GNSS/IMU Processing to Meet Mobile Mapping Challen
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Challenging environments such as urban canyons, bridges, and tree cover can be a nightmare for GNSS-based systems due to multipath, reduced satellite visibility, and complete outages. The combination of GNSS and IMU provides a significant advantage in mobile mapping applications compared to standalone GNSS receivers. Thanks to a number of background technologies, OxTS’ survey customers are currently enjoying enhanced GNSS accuracy for longer periods of time, and in more challenging environments than ever before.
What is gx/ix™?
OxTS gx/ix technology is a powerful GNSS/inertial tight-coupling technology developed to take full advantage of OxTS’ extensive knowledge and experience in GNSS and inertial integration, Kalman filtering, and navigation processing. It is a combination of two independent technologies, gx and ix, which are each designed to improve performance in different scenarios. With gx/ix, the system can intelligently switch between the different modes depending on the environment to ensure the best possible performance in any situation.
If the environment is such that satellite visibility is good, then gx processing is used. The raw GNSS measurements are used to compute position and velocity solutions, rather than using the solutions output by the GNSS receiver. This allows gx processing to create solutions tailored for our Kalman filter that can be integrated more confidently with the inertial solution and improve performance, especially on lower grade GNSS receivers.
In harsher GNSS environments where fewer than 4 satellites are in view or some satellites give bad measurements due to multipath or other effects, ix processing is used. The ix processing algorithms also use the raw GNSS measurements like gx processing, but it integrates the measurements into the navigation engine one satellite at a time in a process known as single satellite aiding. Because ix processing looks at each satellite individually, it doesn’t require the normal minimum of 4 visible satellites to be able to use the measurements. This can greatly help the degradation of accuracy in poor GNSS environments since as long as at least one satellite is in view, it can still be used to aid the inertial measurements and navigation engine.
How does gx/ix processing work?
The gx processing takes the pseudo-range (distance to each satellite) and the Doppler estimate (relative speed of each satellite) and uses these to compute velocity and position, much like a GNSS receiver would do itself. The velocity and position measurements are used by the Kalman filter to keep the outputs accurate. GNSS receivers apply filtering to the velocity and position before they are output. This filter may be used to remove jumps based on some assumptions about the possible motion of the vehicle. It may involve "carrier phase smoothing" of the pseudo-range, which tends to increase the correlation of the position and velocity measurements. By computing our own position and velocity we can avoid some of the filters, which otherwise have to be accurately modelled in the Kalman filter. Like the receiver though, gx processing requires at least 4 satellites in view to be able to compute a solution.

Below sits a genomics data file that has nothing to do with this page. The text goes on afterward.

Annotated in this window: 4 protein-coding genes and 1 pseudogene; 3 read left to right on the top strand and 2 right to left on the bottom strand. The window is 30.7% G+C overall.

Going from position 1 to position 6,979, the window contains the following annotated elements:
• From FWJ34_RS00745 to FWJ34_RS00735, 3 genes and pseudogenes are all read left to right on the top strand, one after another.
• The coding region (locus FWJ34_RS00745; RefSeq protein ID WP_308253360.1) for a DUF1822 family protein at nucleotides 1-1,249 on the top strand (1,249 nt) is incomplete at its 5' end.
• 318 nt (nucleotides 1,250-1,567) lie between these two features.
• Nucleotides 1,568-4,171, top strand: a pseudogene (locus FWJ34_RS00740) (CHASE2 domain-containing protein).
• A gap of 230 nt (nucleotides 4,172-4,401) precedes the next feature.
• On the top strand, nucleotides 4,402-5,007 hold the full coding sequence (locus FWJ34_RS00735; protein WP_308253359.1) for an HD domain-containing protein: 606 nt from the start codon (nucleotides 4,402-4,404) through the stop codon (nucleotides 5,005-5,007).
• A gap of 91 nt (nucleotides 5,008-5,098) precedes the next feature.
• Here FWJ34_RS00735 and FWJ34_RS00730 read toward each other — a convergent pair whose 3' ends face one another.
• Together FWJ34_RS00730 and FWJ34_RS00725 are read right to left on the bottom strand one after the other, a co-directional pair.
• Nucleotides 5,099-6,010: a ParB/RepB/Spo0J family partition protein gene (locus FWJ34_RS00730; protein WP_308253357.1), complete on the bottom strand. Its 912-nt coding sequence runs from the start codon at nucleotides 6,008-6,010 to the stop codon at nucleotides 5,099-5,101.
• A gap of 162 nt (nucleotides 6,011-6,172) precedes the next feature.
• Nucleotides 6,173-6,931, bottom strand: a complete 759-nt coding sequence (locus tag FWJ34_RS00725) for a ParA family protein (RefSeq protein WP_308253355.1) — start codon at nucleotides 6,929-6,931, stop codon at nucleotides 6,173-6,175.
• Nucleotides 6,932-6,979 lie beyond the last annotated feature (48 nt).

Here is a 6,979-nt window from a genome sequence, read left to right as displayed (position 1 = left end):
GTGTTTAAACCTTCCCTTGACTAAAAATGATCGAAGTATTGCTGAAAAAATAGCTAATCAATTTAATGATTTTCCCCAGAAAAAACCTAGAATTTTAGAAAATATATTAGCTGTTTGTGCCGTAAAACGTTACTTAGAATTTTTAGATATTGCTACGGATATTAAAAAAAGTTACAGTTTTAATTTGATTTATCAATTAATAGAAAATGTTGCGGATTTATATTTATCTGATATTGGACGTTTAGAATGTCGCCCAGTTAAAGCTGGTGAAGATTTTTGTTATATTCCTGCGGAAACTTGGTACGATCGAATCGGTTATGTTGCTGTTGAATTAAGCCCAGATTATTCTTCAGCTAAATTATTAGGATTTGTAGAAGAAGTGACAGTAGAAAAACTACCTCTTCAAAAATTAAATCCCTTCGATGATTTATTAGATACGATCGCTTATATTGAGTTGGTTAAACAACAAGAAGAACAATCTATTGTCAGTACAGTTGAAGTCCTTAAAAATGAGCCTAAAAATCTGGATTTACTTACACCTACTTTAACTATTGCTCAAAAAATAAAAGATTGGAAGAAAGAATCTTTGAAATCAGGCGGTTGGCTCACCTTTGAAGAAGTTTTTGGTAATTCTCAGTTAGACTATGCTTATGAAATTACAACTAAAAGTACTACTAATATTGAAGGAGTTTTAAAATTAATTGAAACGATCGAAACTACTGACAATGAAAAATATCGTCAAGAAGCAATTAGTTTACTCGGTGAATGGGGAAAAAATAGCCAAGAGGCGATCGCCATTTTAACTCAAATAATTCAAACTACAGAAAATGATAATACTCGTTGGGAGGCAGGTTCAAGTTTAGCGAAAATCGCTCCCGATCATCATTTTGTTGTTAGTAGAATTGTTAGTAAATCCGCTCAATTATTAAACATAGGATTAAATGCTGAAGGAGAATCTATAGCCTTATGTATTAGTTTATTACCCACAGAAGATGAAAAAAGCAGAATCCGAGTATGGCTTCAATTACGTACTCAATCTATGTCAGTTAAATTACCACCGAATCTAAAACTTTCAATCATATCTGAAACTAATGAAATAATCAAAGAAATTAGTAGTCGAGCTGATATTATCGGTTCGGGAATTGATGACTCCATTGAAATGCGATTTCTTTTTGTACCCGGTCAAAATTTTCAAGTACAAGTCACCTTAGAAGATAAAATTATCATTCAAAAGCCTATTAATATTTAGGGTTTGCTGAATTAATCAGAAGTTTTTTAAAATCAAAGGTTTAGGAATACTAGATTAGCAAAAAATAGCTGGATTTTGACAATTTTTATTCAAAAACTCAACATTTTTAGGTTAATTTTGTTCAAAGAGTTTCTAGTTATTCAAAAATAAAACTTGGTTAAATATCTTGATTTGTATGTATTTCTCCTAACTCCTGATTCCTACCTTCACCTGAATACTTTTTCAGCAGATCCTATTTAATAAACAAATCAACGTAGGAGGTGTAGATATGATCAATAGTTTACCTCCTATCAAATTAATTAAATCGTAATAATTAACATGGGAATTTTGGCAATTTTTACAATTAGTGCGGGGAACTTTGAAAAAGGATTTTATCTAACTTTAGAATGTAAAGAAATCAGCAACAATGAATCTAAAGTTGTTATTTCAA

Although ix processing uses the raw GNSS measurements, it does not use them to compute a position and velocity solution like gx processing or a receiver does. Instead it uses the information from each individual satellite it can see to adjust and maintain the last computed position. This means position accuracy can be maintained even when less than 4 satellites are in view.
With pseudo-range or carrier phase differential corrections, the inertial solution is often more accurate than the GNSS float solution. So ix processing can also lock out ambiguities and speed up the convergence time on a correct solution.
The gx/ix RTK option is an extension of gx/ix that enables the gx and ix processing algorithms to be used in conjunction with carrier phase measurements and RTK correction data for a tightly-coupled centimetre-level accuracy solution. It allows customers to achieve RTK 1 cm position accuracy in post-process along with the additional benefits of gx/ix processing. By taking DGPS corrections from RINEX files, RTCMv3 files or directly from a raw data file, gxRTK removes the need to set up local base-stations or operate radio modems while out in the field. And as well as achieving RTK position accuracy, gxRTK also generates RTK-quality velocity and orientation measurements so all mobile mapping data is as accurate as possible.
gxRTK inertial relock
Inertial relock is a feature that can greatly reduce the time it takes for ambiguity resolution and hence reacquisition time for RTK lock. This means in environments with frequent obstructions, less time (in as little as 5 seconds) is spent outside of RTK mode and the highest level of accuracy is maintained.
When do I need gx/ix RTK?
If you have a dual frequency INS product and are transmitting corrections in real-time, e.g. with a radio link to a base station, then gx/ix RTK is not required to reach RTK accuracy although you won't get the benefit of tight-coupling.
If you are logging base station corrections to add in post-processing then gx/ix RTK is required in order to reach RTK accuracy. Without it, even with carrier phase differential corrections the maximum accuracy achieved will be DGPS mode which gives ~40 cm position accuracy.
Benefit at a glance
- RTK accuracy without having to pay for expensive post-processing software
- Data as accurate as possible in challenging environments
- Maximum flexibility (RTK accuracy without access to a local base station or radio connection, without a modem for subscription based correction services, or when travelling long distances)